| 5 minute read |
When we’re exhausted and completely emptied by the demands of motherhood, the connection we feel with our little ones is our lifeline. They nestle in for a cuddle, murmur an “I love you,” and a divine transfer seems to occur, giving us the strength to go to bed, wake up, and do it all over again.
But what happens when connecting isn’t effortless, the way we may have expected?
We found out that our son is autistic just after his second birthday. In those early days, I often described him as being “in his own little world.” As long as he had a full tummy and a clean diaper, he was content to play with his favorite toys for hours on end, without any interaction from me. In the months that followed, we grew so much in our understanding of him. At the time, though, I felt like he didn’t need me, and my heart sunk at the thought.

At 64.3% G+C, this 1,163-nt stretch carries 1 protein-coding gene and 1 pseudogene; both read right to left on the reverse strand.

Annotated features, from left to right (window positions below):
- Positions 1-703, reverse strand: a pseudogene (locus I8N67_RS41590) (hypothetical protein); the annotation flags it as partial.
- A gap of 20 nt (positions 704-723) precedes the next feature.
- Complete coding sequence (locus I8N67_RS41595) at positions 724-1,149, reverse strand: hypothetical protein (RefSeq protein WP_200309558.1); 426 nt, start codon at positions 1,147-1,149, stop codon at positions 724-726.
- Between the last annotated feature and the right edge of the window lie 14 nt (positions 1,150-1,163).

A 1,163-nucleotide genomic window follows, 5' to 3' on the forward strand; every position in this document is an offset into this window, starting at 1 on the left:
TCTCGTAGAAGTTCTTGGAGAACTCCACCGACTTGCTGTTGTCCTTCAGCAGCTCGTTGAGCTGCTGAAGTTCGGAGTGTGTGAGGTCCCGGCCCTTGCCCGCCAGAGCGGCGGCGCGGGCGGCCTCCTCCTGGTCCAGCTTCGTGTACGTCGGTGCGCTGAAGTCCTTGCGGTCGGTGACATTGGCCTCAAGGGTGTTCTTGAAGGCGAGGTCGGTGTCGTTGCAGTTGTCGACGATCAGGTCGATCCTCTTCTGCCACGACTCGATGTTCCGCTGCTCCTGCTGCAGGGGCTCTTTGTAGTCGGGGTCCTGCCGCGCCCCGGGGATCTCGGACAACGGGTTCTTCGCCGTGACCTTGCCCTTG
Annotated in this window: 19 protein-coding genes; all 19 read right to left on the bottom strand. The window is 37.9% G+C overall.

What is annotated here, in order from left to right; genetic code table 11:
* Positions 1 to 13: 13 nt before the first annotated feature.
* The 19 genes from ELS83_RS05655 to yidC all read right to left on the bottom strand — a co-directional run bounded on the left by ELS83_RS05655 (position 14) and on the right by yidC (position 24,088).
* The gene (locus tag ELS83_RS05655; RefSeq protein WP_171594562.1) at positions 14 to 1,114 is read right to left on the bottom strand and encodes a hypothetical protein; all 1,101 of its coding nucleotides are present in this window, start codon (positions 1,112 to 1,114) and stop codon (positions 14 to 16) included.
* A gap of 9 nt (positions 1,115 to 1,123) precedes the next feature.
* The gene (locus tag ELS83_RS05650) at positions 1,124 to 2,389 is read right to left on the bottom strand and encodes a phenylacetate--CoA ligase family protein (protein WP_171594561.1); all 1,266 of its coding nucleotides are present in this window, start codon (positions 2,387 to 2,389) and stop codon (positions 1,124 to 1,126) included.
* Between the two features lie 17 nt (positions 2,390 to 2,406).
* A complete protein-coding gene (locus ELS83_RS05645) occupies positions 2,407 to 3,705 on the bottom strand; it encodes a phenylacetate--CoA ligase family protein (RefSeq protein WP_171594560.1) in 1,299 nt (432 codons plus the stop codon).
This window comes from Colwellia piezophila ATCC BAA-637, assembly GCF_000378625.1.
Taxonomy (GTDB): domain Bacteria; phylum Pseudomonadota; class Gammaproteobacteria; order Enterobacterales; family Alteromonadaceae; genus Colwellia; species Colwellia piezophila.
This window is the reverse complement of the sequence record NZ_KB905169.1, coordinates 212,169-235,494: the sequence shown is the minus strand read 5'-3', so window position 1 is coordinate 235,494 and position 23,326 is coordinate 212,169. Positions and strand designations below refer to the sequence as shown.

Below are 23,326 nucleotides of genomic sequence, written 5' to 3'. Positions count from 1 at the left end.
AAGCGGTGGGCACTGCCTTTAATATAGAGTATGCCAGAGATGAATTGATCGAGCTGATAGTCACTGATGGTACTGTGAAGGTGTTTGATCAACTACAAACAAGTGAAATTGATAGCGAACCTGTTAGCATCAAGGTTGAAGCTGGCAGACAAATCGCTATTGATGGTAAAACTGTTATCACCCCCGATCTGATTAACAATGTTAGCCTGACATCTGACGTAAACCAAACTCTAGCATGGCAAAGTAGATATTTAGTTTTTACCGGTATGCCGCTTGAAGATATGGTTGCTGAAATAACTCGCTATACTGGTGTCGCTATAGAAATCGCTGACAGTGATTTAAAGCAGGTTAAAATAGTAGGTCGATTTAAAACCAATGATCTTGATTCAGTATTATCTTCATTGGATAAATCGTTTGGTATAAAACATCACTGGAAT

Of course, when our kids have run us ragged and we’ve heard “Mommy! Mommy! Mommy!” more times than we can count, not being needed sounds heavenly. But when you long to hear your name called, it aches. While my fellow toddler moms were scouring the internet for the secret to independent play so they could get a moment of peace, I had the opposite problem. I silently wished for an invitation into my son’s world.
One day, I read a powerful statement that gave me pause. On Instagram, @nigh.functioning.autism wrote, “One of the toughest parts about being Autistic is realizing that how I exist in the world makes people I love feel lonely even when I’m around them.”
Click here to read the full piece at Her View From Home.